I am reading a book SICP
it stats:

As a case in point, consider the problem of computing square roots. We can define the square-root function as

enter image description here

It will not help matters to rephrase this definition in pseudo-Lisp:

: (define (sqrt x)
:   (the y (and (>= y 0)
:               (= (square y) x))))

This only begs the question.

What does beg the question mean?

  • 1
    By the way, your example uses the phrase correctly. It is usually followed by a full stop (a 'period' in US English). Oct 26, 2019 at 11:24
  • What do you mean "It is usually followed by a full stop"? Oct 26, 2019 at 12:59
  • 1
    @Michael Harvey Usually, when 'begs/begging the question' is used incorrectly, it is followed by a question. For example, "That begs the question 'where are they now?'" When it is used correctly it usually ends a sentence. For example, "Yes, he IS very famous but that begs the question." Oct 27, 2019 at 22:31
  • @Michael Harvey (Continued.) One might almost say that if the words 'begs/begging the question' are not followed by a full stop then the expression is probably being used incorrectly, but of course there are exceptions. "But you are begging the question when you say that," for example. My point was badly made. Basically I'm saying the same as you! Oct 27, 2019 at 22:32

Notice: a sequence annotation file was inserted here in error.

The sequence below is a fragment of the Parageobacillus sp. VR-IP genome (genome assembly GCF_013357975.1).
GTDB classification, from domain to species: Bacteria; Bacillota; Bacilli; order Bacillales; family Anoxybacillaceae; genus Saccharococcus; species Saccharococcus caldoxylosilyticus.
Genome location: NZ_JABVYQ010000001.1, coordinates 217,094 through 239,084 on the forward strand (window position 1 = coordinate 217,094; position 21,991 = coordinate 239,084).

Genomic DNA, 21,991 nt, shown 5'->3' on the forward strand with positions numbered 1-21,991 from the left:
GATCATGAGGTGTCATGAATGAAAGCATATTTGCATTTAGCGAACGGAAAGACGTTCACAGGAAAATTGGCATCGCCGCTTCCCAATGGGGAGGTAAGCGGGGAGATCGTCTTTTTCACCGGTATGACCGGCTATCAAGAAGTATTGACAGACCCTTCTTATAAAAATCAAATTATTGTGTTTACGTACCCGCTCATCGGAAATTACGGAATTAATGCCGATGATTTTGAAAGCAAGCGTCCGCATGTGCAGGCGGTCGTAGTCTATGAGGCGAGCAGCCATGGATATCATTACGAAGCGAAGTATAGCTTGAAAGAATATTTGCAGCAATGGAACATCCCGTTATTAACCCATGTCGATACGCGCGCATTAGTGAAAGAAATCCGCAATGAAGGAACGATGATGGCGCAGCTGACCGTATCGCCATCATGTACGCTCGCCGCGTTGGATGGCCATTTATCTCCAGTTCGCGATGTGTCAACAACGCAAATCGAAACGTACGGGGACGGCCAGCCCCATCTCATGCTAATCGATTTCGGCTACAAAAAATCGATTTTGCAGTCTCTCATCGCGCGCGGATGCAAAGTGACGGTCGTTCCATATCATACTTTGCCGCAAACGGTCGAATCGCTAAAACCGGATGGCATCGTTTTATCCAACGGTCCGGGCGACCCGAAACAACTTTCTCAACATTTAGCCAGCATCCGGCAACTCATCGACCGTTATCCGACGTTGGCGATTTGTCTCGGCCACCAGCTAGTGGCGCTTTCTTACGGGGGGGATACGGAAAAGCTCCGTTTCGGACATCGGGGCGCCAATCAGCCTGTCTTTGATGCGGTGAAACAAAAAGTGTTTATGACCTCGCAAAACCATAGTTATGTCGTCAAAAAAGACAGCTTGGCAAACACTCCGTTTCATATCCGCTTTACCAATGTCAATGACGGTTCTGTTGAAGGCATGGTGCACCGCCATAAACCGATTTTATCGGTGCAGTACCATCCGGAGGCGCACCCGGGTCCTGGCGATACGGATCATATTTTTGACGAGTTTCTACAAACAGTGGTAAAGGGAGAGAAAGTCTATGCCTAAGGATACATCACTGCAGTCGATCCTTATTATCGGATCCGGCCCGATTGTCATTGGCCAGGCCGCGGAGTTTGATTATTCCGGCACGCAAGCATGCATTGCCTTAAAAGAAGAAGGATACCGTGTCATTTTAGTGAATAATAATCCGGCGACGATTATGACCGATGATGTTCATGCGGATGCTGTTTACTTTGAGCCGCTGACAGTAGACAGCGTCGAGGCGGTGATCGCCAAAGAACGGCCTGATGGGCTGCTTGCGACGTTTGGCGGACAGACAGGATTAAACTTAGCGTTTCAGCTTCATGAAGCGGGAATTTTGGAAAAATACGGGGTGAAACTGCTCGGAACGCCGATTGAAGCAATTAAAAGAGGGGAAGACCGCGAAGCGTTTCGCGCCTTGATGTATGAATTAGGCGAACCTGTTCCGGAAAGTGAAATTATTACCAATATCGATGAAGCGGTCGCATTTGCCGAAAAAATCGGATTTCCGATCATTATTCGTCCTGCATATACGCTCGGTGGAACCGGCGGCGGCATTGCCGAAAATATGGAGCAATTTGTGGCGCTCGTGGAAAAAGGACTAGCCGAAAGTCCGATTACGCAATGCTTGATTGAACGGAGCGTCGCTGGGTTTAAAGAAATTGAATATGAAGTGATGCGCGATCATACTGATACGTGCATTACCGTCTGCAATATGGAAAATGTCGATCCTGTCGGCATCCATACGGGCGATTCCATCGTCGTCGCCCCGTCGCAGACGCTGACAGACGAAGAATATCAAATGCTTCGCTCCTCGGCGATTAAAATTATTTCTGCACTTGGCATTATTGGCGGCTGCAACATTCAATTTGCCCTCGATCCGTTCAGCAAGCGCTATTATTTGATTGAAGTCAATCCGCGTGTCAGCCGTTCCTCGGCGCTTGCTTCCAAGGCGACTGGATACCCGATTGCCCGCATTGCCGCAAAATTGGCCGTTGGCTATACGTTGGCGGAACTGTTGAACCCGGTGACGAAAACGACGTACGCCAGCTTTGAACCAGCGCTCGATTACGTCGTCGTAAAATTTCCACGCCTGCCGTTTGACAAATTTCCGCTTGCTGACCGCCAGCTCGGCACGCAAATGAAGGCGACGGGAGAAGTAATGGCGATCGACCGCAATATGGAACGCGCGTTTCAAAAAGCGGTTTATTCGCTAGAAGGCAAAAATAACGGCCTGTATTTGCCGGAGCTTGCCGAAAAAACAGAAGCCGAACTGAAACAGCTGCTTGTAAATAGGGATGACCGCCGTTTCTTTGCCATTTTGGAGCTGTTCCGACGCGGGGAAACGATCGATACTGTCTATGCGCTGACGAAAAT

1 Answer 1


I do not know Lisp, still less mathematics, but 'begging the question' means, in an argument, to assume the conclusion in one of the premises. Many people use the phrase “begging the question” incorrectly when they use it to mean, “prompts one to ask the question”. That is NOT the correct usage. Begging the question is a form of circular reasoning.

You must log in to answer this question.

Not the answer you're looking for? Browse other questions tagged .